Memories flooded my conscious and subconscious minds. Most predominant was the sound of Taps, 16-gun salute, and Last Call. I quake, fill with sadness, and find myself shutting down to this day whenever I hear these.
Society today has what they call “Stifled Grief,” meaning we don’t speak about it. We put it in the past and try to get over it quickly so we can move on.
Most people assume grief and sadness have a solvable solution.
The new Model of Grief contends to find a middle ground, one where we can directly face the grief. By directly facing the grief, allowing the reality of grief to exist, we can focus on helping ourselves, and others, survive within or inside the pain.
Self-compassion is approaching ourselves, our inner experience with spaciousness, with the quality of allowing which has a quality of gentleness. Instead of our usual tendency to want to get over something, to fit it, to make it go away, the path of compassion is totally different. Compassion allows.
Robert Gonzalez, Reflections on Living Compassion
In David Kessler’s Finding Meaning: The Sixth Stage of Grief (2019), the six stages of grief include denial, anger, bargaining, depression, acceptance, and meaning. Finding meaning has the following components to assist in the processing:
- It’s relative and personal
- It takes time
- It does not require understanding why a loved one died, or loss occurred
- When you find out, it may not be worth what it cost you
Kessler indicated loss happens to you; meaning is what you make happen.
Love Does Not End with DeathUnknown
Blessed are those who mourn, for they will be comforted.Matthew 5:4
Holidays and special occasions intensify feelings of loss, sadness, and personal. There are no guaranteed simple guidelines to take away the hurt. However, below are suggestions that may help.
- Talk about your grief. Ignoring the grief will not make it go away while talking about it often makes you feel better.
- Recognize your physical and psychological limits. Low energy and fatigue are residual effects. Respect and honor what messages your body is relaying to you.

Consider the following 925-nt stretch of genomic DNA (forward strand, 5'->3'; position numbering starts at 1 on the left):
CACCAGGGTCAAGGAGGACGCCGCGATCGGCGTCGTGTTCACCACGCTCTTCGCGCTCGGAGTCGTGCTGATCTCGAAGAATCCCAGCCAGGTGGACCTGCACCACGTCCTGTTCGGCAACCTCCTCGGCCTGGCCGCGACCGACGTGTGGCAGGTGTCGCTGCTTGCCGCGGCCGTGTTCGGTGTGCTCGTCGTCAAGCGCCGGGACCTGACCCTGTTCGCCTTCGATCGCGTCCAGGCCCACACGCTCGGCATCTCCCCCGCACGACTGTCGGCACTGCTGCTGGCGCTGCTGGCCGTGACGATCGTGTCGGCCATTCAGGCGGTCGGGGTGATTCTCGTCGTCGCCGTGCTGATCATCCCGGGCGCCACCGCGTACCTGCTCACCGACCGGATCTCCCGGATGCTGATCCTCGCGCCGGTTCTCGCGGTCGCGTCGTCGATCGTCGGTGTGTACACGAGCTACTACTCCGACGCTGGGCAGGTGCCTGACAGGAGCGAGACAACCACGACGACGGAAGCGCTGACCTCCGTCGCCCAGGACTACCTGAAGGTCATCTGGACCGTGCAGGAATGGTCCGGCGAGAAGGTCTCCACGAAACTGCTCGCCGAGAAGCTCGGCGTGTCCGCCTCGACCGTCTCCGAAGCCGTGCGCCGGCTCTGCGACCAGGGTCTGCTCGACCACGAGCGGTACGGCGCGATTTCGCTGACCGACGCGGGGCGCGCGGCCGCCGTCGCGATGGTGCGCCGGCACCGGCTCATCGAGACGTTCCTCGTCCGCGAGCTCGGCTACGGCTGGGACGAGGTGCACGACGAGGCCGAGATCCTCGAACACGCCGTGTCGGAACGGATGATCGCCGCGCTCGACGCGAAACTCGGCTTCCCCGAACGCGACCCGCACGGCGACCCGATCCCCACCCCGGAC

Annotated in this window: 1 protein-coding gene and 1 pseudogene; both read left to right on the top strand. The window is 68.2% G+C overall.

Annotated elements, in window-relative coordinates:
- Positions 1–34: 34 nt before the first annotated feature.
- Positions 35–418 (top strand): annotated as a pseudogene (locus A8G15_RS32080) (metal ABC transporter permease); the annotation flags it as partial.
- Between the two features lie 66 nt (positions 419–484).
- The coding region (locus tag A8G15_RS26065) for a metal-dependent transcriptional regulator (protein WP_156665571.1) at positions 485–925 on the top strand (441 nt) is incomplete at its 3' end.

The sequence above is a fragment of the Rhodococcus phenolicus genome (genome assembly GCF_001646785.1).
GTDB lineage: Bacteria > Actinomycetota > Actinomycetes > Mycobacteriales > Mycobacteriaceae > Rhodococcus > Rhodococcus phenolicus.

- Avoid unnecessary stress. Do not overextend or isolate yourself. Make special time for yourself. Acknowledge “keeping busy” does not distract, but increases stress.
- Be with supporting, comforting people.
- Do what is right for you during the holidays. Focus on what you want to do, not what other want or expect you to do.
- Embrace your treasured memories. After the death of a loved one, memories are the best legacies that exist. Treasure them, don’t ignore them. Feel your feelings.
“Come to me, all you who are weary and burdened, and I will give you rest. Take my yoke upon you and learn from me, for I am gentle and humble in heart, and you will find rest for your souls. For my yoke is easy and my burden is light.”Matthew 11:28-30
Kessler, David. (2019). Finding Meaning: The Sixth Stage of Grief. ISBN13: 9781501192746
Living Observance Blog. (January 1, 2021). The New Model of Grief.
The Holy Bible. (2011), Zondervan: Grand Rapids, MI.
Wolfelt, PhD., A.D. (N.D.) Helping yourself heal during the holiday season. Concerns of Police
Thank you so much for taking the time to read all the stories from my friends this month. I hope you enjoyed them and learned from them as I have done. May the Lord bless you in this coming New Year!~Stephanie
Thank you for sharing Ms. Dar’s post with us. Grief is something we all deal with at one time or another. The best we can do sometimes is to simply be there to help our friends through the process. God’s blessings ladies.